Lord Justice Sedley said that DNA samples from all UK residents and visitors should be added to the national database.
Over the last five years the UK's DNA database has expanded significantly. It now contains around 4m samples, making it the largest system in the world, but also has in excess of 500,000 mismatches.
Richard Thomas, the information commissioner, warned that there are significant risks associated with creating a universal database. It would be highly intrusive, and the more information collected, the greater the risk of false matches and other mistakes, he said.
“The potential for technical and human error leading to serious consequences cannot be under estimated. There are also significant practicalities to address, such as keeping track of people, and keeping the records up to date and accurate.”
See the views of the Libertarian Alliance.
It is interesting to note that Lord Justice Sedley also made the same call in 2004, as reported by the BBC at the time, yet in 2000 sitting as an appeal judge in the case of Catherine Zeta Jones and Michael Douglas vs Hello! , LJ Sedley said:
The courts had reached a point “which it can be said with confidence that the law recognises and will appropriately protect a right of personal privacy”.
He added: “What a concept of privacy does, however, is accord recognition to the fact that the law has to protect not only those people whose trust has been abused, but those who simply find themselves subjected to an unwanted intrusion into their personal lives.”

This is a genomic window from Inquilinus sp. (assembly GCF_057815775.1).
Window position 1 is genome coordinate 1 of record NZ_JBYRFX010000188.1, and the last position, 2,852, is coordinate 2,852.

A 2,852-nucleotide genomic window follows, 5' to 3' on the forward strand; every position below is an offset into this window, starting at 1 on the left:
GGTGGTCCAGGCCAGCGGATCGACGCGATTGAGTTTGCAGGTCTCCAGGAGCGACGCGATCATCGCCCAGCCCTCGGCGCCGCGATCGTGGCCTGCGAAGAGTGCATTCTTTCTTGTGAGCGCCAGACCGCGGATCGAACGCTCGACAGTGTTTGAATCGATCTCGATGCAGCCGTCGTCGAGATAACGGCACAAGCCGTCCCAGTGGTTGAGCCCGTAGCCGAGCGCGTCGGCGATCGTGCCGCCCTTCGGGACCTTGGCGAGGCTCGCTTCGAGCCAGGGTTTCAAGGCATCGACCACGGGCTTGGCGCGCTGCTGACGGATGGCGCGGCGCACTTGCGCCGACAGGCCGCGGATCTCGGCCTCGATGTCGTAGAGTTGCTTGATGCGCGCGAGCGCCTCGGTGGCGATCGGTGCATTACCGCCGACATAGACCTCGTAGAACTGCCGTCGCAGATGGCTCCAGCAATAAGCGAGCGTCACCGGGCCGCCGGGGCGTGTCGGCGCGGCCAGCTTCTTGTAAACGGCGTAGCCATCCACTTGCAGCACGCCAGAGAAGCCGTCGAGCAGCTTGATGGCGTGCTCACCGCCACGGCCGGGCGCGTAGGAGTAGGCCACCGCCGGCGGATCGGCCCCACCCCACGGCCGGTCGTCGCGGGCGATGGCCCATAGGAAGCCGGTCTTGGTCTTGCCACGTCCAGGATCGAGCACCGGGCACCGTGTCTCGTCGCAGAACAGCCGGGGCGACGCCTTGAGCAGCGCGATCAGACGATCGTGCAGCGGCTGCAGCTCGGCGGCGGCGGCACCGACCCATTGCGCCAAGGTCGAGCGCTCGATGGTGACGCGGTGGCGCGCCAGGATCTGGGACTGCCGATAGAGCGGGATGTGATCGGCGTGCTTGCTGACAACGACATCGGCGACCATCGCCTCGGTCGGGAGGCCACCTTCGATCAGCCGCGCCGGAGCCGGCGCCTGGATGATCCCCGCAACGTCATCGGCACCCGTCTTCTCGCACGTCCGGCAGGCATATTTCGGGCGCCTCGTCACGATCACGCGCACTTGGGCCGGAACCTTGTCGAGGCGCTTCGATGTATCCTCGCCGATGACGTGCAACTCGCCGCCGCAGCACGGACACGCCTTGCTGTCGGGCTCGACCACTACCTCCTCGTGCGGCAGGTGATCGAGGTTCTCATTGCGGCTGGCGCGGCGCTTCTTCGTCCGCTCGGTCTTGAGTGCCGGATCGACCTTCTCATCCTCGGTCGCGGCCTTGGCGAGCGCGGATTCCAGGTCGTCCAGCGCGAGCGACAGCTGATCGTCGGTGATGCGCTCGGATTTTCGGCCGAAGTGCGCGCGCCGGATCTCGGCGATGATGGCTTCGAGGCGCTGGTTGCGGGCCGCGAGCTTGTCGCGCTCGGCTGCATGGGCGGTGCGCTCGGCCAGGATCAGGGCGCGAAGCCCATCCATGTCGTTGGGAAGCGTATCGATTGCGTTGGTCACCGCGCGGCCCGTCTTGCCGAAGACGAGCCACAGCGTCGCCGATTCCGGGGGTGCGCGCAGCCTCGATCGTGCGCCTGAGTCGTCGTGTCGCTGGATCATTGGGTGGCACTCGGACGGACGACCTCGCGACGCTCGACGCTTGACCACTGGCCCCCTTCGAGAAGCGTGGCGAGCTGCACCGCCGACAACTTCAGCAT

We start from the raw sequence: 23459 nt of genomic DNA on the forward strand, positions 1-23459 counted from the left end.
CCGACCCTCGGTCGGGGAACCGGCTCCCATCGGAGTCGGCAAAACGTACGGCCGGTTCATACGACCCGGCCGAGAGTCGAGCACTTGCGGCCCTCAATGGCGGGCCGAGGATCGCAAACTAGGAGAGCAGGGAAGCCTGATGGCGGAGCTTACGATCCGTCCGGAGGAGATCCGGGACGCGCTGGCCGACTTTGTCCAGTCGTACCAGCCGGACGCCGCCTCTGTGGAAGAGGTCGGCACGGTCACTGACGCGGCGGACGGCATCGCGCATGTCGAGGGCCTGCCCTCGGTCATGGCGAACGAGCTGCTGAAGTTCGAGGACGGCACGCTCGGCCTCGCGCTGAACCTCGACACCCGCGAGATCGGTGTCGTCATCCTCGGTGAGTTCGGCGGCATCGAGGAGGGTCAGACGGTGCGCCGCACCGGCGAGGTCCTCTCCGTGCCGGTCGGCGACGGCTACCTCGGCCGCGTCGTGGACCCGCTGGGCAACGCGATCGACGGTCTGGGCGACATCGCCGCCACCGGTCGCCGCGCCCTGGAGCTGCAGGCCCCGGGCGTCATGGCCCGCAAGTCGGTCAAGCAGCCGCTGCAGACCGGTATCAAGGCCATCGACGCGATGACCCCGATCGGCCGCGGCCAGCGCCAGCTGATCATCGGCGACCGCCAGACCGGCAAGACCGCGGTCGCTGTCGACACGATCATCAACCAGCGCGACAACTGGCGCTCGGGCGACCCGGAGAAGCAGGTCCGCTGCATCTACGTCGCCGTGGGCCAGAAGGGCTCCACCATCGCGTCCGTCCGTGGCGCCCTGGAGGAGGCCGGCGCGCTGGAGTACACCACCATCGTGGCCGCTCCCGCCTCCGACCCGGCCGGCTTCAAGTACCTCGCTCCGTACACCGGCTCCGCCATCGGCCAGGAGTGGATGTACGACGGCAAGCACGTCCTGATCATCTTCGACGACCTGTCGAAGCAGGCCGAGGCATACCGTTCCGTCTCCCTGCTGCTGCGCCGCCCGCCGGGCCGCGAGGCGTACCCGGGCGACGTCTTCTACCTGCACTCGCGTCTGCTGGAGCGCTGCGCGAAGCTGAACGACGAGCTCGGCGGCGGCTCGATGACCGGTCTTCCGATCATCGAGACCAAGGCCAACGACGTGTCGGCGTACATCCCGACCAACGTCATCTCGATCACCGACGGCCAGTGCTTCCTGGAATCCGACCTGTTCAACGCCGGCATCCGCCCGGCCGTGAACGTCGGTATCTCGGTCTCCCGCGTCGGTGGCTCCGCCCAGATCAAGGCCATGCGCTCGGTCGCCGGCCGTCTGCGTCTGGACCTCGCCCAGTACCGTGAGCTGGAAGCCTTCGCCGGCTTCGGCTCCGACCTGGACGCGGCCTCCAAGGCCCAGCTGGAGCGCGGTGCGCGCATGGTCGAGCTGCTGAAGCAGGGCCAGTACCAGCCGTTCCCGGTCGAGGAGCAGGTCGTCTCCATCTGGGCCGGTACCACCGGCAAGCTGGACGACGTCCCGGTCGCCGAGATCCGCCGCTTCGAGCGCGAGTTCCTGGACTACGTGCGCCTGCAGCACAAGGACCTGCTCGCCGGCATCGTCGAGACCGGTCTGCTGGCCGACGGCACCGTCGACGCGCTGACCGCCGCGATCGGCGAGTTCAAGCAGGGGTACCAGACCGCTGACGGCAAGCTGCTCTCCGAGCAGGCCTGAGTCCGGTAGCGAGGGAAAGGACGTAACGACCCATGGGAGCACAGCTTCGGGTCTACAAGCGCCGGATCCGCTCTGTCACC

The same legal brain can however accept that the state may invade our privacy – and even that of our visiting uncles, aunts in such a gross way.
Does the good Judge now believe that the forced inclusion of everybody into a DNA database would not be an abuse of trust, and an unwanted intrusion into our personal lives.
One wonders what has happened to his sense of justice between 2000 and now. It certainly brings into question his ability to sit as an ad hoc judge of the European Court of Human Rights.
The Home Office said it welcomed the judge's contribution to the debate on DNA profiling, but had no plans to introduce a universal compulsory, or voluntary, national DNA database.
We all know that this is a smoke and mirrors job by the Home Office. As the Liberal Democrat shadow home secretary Nick Clegg has told us, the government are secretly creating a universal database without the knowledge of the public. (see 2010)
Perhaps the learned Judge would be prepared to give the lead here, and submit himself to a DNA test, perhaps along with the rest of the members of the Bar, and our politicians. But why stop there, why not have everyone on the Sex offenders database as well until we can all prove that we should not be on it.
It may go some way to providing public confidence that these people are not trying to criminalise everyone and assume guilt until innocence has been proven, whilst putting themselves and the elite outside of the system. Perhaps our learned friend would then like to take on some cases such as this one.